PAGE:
Fee, Gordon D. Paul, the Spirit, and the People of God. (Chapter 2 ‘ God Revisits his People.’

[Interesting in a digital age] – presence (what people miss, and what cannot be taken place by any form of media (phone calls, photos, etc) – for shared life, loved ones need to be present. God made us in his own image because he is a personal, relationship being – we have lost our vision of God, and therefore our relationship with God. For Paul – the coming of Christ/the Spirit changed this forever. The Spirit represents both continuity and discontinuity between the old and new covenants. The Bible focuses a lot on Presence – from Genesis to Revelation – The Israelites saw themselves as a people of Presence, among whom God had chosen to dwell on earth. Old Testament = Tabernacle/Temple = where God is seen as most Present. The Fall of Jerusalem – lost the presence of God in their midst. For Paul it was important that this was seen as the Holy Spirit.

If people reject Paul’s call to holy living, they are essentially rejecting the Holy Spirit in the New Testament – as this is where the New Covenant is. .. the Holy Spirit will indwell in individuals – who are the new temple(s)? The gathered/corporate church is God’s temple in the community = incredibly important.

Hellenistic dualism – understanding amongst the Corinthians about the distinctions between physical, material reality and the immaterial, invisible realm – the human spirit not affected by what is happening with the body. God, however, created us in his image – in body as well as spriit. We have been purchased by God, and therefore minds/bodies are not their own to do with as they please. The Spirit filled life is not just contemplation, but the ethical life that the Spirit produces. The Spirit has removed the veil – between us and God, so that we can face the glory of God in full. We are in the image of God in the ‘now but not yet”.

The Spirit is not an impersonal force or influence or power – it is the fulfilment of the promise that God would once again be present with his people. Do we therefore need to downplay the impersonal images of wind & fire, etc and think instead of the Spirit as the personal presence of the eternal God.

Session 5.1: The Spirit in the Gospels

Jesus doesn’t have a God-switch to turn on e.g. miracles – he does his works through the Holy Spirit as he is fully man. Jesus wants us to know that it’s to our advantage to go away… if we wanted to meet him face-to-face we may be able to meet with him once in our lifetime, queing with billions of others – because the Holy Spirit means that He lives in each of us individually.

Session 5.2: The Holy Spirit Given

We will go on to be God’s representatives within the world – looking at various readings from Acts to show how the Holy Spirit of God can be received by all.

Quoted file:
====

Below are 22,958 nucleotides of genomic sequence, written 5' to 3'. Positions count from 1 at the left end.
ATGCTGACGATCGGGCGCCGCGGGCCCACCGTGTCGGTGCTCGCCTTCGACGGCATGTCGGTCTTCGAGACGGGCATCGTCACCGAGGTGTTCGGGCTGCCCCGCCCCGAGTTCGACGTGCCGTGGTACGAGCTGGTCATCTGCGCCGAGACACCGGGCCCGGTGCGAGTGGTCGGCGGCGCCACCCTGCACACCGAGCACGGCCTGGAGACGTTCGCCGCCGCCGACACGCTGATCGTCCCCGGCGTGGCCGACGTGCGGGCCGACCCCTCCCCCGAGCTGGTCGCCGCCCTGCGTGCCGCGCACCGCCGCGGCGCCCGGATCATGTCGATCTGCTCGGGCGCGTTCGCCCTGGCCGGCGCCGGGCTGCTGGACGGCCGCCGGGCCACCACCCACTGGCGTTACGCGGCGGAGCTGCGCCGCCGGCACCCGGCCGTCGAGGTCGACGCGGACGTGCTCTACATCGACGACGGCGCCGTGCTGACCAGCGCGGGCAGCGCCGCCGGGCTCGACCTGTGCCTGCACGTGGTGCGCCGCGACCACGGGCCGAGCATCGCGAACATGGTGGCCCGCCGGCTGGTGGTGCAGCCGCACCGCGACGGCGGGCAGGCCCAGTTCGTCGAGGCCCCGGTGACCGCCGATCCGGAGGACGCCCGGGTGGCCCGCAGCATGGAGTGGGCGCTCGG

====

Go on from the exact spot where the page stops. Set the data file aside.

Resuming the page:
Session 5:3: The Spirit’s Love Gifts

Some of the gifts include actual people? (Ephesians) These people are sent to help equip us and train us to represent God. Ministries (1 Cor), Spirit’s graces (Romans). The Holy Spirit characters – love above all (1 Cor) and fruits of the spirit (Galations). If not giving to the poor/information/knowledge, etc. but if it’s not done through love, it’s pointless. Fruits of the Spirit are more than ‘emotions’. The character of Christ imparted to us as we grow – so we can deal with those we don’t like, want to hit, etc. but still deal gently and lovingly with them.

Session 5.4: The Spirit in Luke and Paul

We are given the Holy Spirit at conversation as a gift of the New Covenant, (baptismal) although Pentecostals would note a ‘second blessing’ for those who were already believers. The Holy Spirit as character, but also ‘being filled with’ (is it given, came upon, them, received it, , etc.) .

Session 5.5: The Spirit and Christian Identity

The Nicene Creed – we believe in the Holy Spirit (the triune God). In some churches known as a troublemaker, in heaven he’s known as God. When I’m praying, am I praying as me, or is the Spirit praying – once we can’t tell, that’s a good place to be. Is our flesh in communion with God’s spirit, or in communion with the world? We have each been anointed, and have the teacher within us… relationship not mediated through the Bible, priests, etc (which may help), but within you. 1 John 2 – identifying discernment. There are Christians or false prophets – as all Christians have the prophetic Christian spirit within them.


Completing #CORPUSMOOC

During interactions with JISC and ALT in particular, MOOC’s have been hot news for quite some time. MOOC is an acronym for ‘Massive Open Online Courses’ – freely available to all. They don’t have the best reputation for completion rates, which has opened up a number of discussions at JISC/ALT events as to whether completion, and particularly full completion, of a MOOC is the point of these things. In 2012, JISC ran a session ‘What is a MOOC?’ – one of the early slides here:


Picking a Course